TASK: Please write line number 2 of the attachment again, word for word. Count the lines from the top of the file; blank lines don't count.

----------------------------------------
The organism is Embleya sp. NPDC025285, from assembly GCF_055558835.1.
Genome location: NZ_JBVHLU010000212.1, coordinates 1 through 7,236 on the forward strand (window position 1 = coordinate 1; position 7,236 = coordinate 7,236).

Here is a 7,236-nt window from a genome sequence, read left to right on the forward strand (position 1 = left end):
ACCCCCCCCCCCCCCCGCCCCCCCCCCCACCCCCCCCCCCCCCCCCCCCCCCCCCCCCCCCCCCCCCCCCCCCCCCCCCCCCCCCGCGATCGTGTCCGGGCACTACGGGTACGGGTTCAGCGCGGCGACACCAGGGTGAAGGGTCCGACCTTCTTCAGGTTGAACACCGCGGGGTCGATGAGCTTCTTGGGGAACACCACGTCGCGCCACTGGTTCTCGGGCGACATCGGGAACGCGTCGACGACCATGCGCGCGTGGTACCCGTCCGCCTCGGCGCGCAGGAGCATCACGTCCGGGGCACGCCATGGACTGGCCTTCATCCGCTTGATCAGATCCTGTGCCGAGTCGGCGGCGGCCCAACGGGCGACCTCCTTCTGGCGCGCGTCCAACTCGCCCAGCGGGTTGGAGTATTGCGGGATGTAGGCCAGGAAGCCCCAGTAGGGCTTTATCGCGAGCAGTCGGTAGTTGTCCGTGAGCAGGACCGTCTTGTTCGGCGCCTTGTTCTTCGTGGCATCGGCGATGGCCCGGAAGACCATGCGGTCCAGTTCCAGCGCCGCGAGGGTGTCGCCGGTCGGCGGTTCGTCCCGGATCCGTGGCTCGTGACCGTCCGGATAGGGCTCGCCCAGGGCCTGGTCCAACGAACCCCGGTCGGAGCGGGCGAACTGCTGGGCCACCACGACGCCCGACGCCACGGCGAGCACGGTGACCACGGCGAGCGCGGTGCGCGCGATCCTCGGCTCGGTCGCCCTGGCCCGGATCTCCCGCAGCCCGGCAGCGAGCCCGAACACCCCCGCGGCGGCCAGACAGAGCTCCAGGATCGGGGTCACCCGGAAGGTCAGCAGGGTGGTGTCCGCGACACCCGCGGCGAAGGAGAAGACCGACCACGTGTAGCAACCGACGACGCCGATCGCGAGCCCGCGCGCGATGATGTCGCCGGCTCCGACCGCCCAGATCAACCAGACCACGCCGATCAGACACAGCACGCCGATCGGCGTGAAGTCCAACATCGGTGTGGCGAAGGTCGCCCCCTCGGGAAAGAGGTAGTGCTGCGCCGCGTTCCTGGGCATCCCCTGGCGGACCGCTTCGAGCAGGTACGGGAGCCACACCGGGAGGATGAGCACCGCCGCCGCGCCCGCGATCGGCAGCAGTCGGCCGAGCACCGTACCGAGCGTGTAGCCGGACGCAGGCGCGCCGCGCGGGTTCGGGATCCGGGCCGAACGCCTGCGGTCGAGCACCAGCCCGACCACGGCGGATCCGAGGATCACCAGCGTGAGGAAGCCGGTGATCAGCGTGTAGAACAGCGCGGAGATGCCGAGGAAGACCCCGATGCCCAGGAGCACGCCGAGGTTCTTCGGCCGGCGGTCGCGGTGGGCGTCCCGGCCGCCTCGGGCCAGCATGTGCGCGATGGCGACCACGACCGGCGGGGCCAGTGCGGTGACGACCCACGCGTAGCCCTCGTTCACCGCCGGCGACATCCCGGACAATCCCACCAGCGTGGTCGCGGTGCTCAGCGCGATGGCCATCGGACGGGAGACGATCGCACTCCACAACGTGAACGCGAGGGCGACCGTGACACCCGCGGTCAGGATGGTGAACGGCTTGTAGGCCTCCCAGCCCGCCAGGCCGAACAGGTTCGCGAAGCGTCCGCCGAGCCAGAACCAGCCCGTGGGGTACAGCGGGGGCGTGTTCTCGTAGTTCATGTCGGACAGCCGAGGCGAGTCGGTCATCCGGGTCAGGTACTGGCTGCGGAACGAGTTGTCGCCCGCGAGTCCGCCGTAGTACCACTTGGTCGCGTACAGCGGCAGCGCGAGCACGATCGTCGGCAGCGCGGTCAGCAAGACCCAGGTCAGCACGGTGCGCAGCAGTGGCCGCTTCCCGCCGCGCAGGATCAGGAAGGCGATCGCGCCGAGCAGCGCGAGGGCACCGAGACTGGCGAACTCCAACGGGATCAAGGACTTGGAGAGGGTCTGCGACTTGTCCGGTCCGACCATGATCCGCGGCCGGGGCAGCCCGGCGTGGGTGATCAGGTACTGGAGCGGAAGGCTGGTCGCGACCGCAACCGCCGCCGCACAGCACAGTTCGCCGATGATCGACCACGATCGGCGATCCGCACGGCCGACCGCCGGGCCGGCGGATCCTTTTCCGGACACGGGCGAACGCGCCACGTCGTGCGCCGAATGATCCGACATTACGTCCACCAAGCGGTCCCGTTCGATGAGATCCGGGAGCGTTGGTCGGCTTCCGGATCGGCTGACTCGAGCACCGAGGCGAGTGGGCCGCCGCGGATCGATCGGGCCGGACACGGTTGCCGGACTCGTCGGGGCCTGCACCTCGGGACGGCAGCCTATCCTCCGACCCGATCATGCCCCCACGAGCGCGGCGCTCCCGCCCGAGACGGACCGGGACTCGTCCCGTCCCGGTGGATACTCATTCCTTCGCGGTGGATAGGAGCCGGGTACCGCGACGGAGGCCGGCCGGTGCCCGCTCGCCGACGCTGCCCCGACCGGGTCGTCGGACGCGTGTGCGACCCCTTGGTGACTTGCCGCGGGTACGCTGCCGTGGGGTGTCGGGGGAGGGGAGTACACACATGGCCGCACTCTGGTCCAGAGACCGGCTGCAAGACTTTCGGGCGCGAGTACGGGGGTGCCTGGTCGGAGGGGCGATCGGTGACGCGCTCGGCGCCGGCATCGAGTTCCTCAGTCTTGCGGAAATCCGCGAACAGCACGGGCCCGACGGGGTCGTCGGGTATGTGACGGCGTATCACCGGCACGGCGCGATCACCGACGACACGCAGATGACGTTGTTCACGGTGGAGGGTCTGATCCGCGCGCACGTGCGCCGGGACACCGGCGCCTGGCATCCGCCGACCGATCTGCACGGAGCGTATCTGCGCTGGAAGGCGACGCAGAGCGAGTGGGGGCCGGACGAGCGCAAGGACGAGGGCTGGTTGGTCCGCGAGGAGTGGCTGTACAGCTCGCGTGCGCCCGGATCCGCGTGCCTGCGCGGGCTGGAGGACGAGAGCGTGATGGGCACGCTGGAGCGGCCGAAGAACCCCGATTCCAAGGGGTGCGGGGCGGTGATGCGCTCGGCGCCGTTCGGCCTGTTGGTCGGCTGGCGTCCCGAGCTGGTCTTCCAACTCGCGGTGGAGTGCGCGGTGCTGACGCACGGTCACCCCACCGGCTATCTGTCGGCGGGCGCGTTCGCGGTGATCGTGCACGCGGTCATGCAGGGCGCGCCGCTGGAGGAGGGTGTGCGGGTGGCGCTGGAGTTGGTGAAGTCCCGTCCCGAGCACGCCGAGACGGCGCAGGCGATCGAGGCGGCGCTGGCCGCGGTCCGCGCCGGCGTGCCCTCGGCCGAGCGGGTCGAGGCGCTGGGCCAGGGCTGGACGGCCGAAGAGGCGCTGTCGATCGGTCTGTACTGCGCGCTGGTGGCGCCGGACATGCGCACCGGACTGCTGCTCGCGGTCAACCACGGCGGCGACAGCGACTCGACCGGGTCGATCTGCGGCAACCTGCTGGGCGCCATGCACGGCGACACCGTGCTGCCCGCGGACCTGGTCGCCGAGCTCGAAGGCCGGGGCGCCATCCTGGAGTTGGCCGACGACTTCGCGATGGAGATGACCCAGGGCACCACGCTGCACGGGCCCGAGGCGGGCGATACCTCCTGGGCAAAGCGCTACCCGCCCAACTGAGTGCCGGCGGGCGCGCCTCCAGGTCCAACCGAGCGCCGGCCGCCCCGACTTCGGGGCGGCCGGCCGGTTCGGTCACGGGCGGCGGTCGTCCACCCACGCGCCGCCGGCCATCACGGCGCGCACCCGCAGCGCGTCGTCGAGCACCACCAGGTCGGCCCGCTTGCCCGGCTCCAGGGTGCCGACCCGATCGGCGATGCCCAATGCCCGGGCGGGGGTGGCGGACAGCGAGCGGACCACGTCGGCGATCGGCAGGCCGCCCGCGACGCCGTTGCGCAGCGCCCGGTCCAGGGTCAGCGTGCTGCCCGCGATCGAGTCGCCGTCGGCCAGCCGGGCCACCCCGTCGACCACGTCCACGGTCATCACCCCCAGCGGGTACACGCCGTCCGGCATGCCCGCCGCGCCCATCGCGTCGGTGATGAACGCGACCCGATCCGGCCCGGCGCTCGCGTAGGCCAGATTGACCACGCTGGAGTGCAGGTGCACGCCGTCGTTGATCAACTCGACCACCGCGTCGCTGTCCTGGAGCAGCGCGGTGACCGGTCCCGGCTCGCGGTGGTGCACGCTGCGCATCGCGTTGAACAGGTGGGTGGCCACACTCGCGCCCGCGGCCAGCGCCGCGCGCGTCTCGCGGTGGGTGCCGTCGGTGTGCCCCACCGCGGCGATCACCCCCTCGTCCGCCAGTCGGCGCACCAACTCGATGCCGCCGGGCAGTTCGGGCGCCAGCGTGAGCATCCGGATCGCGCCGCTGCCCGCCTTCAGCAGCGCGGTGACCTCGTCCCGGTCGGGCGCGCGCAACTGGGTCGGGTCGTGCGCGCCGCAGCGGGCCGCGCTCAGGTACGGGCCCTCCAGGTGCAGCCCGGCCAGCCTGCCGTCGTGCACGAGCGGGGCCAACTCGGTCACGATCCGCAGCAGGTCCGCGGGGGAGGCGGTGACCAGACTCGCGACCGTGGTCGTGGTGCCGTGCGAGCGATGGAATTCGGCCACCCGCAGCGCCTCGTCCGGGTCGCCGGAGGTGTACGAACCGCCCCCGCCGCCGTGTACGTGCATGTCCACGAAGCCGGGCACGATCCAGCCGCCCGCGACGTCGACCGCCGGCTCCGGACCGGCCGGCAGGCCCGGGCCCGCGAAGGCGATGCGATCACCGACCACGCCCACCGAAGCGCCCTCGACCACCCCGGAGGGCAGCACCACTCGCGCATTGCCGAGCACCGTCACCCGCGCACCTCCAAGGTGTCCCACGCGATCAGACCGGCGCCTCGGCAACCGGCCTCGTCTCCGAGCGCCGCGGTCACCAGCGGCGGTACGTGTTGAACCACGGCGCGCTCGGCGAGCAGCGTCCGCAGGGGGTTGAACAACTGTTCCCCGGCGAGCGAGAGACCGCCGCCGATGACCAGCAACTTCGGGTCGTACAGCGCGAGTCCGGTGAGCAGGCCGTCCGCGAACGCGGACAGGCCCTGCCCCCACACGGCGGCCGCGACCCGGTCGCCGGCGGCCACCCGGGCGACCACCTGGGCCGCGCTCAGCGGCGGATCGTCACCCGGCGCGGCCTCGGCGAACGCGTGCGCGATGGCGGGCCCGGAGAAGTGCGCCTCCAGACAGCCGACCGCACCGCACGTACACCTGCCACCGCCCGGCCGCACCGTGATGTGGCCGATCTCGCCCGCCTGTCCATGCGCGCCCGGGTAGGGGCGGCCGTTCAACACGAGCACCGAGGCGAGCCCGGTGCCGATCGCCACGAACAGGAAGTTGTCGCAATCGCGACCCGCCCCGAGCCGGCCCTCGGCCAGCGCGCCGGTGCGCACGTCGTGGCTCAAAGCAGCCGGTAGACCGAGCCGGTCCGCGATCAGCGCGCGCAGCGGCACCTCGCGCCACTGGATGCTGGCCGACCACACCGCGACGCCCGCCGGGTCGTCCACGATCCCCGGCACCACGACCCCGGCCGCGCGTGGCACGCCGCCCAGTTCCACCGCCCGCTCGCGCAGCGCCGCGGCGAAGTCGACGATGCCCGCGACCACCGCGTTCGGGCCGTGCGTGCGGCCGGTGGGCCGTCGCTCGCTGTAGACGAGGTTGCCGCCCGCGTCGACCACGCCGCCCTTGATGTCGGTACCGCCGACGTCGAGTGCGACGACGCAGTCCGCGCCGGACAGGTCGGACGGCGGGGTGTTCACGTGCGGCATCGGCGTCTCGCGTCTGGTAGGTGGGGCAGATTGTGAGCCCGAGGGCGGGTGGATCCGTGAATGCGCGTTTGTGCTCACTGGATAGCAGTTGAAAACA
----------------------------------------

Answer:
Genome location: NZ_JBVHLU010000212.1, coordinates 1 through 7,236 on the forward strand (window position 1 = coordinate 1; position 7,236 = coordinate 7,236).